* The edition published by Vertigo in 1998 is the only other edition I could find, I assume as 2014 is the 20th anniversary that there is another.

I received an ARC from the publishers for an honest review.


I Was the Cat

I Was the Cat - Paul Tobin Allison Breaking, American blogging goddess calls her blog, 'Breaking News', (Guffaw, guffaw, guffaw); regardless she is still in demand. Mysterious new client Burma, offers her $45000 to write his memoirs and knowing nothing about him whatsoever, apart from the fact his appearance might cause alarm, she flies half way across the world to London.

Burma it turns out, is not only the worlds only talking cat, but he is also gifted with reincarnation. He spends the book telling Allison and her pointless friend Reggie the juicy details, ruling a cat and butler mafia from his lair, and tucking into a tuna fish sandwich.

This cat is paradoxically nice and nasty, a complete megalomaniac, not unlike the purr box staring at you from that comfy chair opposite right now. Over the centuries Burma has attempted and failed miserably to take over the world. He has used his wiles to meet and manipulate various famous and powerful people throughout history, Elizabeth I, Napoleon, erm Audrey Hepburn, but to no avail, he is on his 9th and last life, it is time to come clean.

I think a few important elements of the story were missing, like an ending for instance, a couple of personalities for the main humans involved and a solid story.

The graphics, well, I cannot draw a straight line myself, so therefore anyone who can draw a recognizable face gets a wow from me.

ARC received from the publisher for an honest review.


The Medea Complex

The Medea Complex - Rachel Florence Roberts This book was received from the author for an honest review.

Honestly, I found it difficult to write the review of this particular book without giving away the plot.

Our novel begins in the then seemingly inauspicious surroundings of the Royal Bethlem hospital, a real psychiatric hospital based in London, UK and founded in 1247. Historically notorious this is the institution for which the word bedlam was first derived, 'bedlam' being a corruption of the name Bethlem, (which itself comes from the name Bethlehem). Whilst the hospital in its present incarnation bares little resemblance to the pre-19th century institution, and not just because the hospital has moved destinations three or four times over the centuries.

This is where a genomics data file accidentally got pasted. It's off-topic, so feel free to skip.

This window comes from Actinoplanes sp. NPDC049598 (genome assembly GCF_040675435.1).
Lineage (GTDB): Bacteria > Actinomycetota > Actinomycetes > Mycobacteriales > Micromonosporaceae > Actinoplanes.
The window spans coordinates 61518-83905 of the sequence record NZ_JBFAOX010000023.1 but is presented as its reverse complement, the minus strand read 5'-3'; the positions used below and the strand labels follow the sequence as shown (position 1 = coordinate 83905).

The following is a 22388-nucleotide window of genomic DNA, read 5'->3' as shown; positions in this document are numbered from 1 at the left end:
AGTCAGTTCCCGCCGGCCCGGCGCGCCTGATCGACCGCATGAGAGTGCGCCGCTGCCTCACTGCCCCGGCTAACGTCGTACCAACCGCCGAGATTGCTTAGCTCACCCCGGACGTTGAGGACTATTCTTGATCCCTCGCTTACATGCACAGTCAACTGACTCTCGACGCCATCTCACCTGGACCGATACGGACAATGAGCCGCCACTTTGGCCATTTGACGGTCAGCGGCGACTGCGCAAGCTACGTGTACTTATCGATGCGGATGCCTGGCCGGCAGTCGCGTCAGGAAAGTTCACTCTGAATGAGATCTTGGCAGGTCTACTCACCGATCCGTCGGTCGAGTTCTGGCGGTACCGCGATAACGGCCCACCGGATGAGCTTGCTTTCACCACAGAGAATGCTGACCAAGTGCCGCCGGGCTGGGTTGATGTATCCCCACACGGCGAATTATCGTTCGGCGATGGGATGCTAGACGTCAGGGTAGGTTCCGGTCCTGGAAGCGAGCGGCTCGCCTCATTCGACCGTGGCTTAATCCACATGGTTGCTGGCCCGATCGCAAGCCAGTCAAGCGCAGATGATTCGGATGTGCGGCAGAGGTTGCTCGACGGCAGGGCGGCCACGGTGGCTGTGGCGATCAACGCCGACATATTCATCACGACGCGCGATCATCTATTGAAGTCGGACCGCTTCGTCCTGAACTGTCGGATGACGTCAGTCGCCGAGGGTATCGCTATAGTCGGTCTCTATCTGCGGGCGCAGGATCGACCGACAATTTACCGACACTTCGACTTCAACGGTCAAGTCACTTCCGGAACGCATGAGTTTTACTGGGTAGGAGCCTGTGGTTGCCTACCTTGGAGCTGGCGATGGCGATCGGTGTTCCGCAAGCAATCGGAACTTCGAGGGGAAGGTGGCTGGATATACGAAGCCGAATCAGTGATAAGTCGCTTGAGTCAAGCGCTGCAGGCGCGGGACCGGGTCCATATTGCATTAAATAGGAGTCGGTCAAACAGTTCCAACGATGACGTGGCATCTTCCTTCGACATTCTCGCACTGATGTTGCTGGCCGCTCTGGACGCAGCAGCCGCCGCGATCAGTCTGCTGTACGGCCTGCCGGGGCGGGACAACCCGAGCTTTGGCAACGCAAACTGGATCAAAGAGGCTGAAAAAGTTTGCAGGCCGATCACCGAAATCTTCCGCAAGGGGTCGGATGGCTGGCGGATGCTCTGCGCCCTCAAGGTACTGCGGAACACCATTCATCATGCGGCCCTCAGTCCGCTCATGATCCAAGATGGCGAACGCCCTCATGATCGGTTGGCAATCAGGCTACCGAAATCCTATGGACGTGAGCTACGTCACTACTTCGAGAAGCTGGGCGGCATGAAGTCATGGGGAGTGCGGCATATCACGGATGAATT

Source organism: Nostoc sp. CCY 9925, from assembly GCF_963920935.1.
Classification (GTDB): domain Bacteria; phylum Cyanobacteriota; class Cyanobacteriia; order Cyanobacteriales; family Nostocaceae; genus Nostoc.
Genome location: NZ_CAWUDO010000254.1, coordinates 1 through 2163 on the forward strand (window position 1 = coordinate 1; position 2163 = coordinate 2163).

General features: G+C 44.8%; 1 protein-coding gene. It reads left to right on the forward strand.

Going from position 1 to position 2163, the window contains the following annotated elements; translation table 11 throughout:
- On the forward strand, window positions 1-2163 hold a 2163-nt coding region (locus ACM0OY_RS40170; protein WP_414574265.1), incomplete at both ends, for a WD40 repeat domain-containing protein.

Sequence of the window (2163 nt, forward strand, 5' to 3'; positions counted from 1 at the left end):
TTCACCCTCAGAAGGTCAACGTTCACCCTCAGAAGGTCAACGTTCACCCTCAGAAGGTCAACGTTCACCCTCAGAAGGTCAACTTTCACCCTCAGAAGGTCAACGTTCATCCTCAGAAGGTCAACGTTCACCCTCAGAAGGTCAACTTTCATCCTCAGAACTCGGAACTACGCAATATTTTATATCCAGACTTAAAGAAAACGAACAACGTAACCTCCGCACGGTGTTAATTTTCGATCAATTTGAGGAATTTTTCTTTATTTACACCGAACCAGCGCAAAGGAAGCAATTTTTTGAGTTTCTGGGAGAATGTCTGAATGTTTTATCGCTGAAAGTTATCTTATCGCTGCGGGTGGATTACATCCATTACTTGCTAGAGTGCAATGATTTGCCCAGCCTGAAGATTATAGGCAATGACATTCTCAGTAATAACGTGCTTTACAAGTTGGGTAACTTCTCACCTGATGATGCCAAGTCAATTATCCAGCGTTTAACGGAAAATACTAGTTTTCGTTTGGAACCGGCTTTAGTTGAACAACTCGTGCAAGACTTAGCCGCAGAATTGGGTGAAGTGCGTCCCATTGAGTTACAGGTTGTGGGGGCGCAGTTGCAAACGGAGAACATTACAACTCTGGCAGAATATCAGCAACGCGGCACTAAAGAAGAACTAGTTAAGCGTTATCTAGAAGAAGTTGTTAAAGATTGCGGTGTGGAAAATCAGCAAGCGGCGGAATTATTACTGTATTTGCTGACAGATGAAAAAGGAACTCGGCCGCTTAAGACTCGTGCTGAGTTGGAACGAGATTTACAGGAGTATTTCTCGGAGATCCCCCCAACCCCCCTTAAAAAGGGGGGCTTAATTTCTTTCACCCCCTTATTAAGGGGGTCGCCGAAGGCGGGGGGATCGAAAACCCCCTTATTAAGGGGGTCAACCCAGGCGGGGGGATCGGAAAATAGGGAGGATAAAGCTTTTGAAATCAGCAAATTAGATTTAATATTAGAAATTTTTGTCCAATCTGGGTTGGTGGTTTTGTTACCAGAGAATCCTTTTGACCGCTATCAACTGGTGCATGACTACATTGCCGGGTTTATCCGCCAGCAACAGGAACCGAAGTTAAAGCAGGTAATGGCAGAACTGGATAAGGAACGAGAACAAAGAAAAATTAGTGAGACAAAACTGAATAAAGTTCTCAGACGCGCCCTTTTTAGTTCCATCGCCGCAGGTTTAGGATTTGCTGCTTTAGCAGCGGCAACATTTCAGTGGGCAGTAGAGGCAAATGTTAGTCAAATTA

The Medea Complex is a first person, multi-character viewpoint novel set during the Victorian era 1885-1886. Our first and subsequently most important character is Anne, Lady Stanbury, the novel starts as she wakes alone and afraid in a darkened room, she tells us that she does not know where she is and how she came to be there; and indeed she believes herself kidnapped for ransom from her wealthy parent. Anne has amnesia, she remembers both her father and her maid Beatrix, but not her husband or her baby son. In fact, we later find out that not only she has murdered her 8-week old baby John in the most brutal way and is apparently suffering from 'Puerperal Mania' as diagnosed by eminent psychiatrist Dr. George Savage, but that her father the Lord Damsbridge has used his not insurmountable influence to get her committed to bedlam rather than prison, where she would most certainly have been hanged.

In many ways Anne's psychiatrist Dr. George Savage is the 2nd most important person in the novel and we spend a great deal of time in his company. We see him meet and interact with the main protagonist and the other leading and pivotal characters in turn. He becomes an unwitting contributor to the tangled drama. Some may find that his internal monologues, conversations, and diary notes quite shockingly misogynistic and even primitive if we judge them by our 21st century sensibilities. Indeed, it would be easy to dismiss some of the dialogue attributed to him in the novel as unrealistic, but Dr. Savage was actually a real person and a psychiatrist, or alienist as they were known, working at the Royal and many of his notes have been preserved.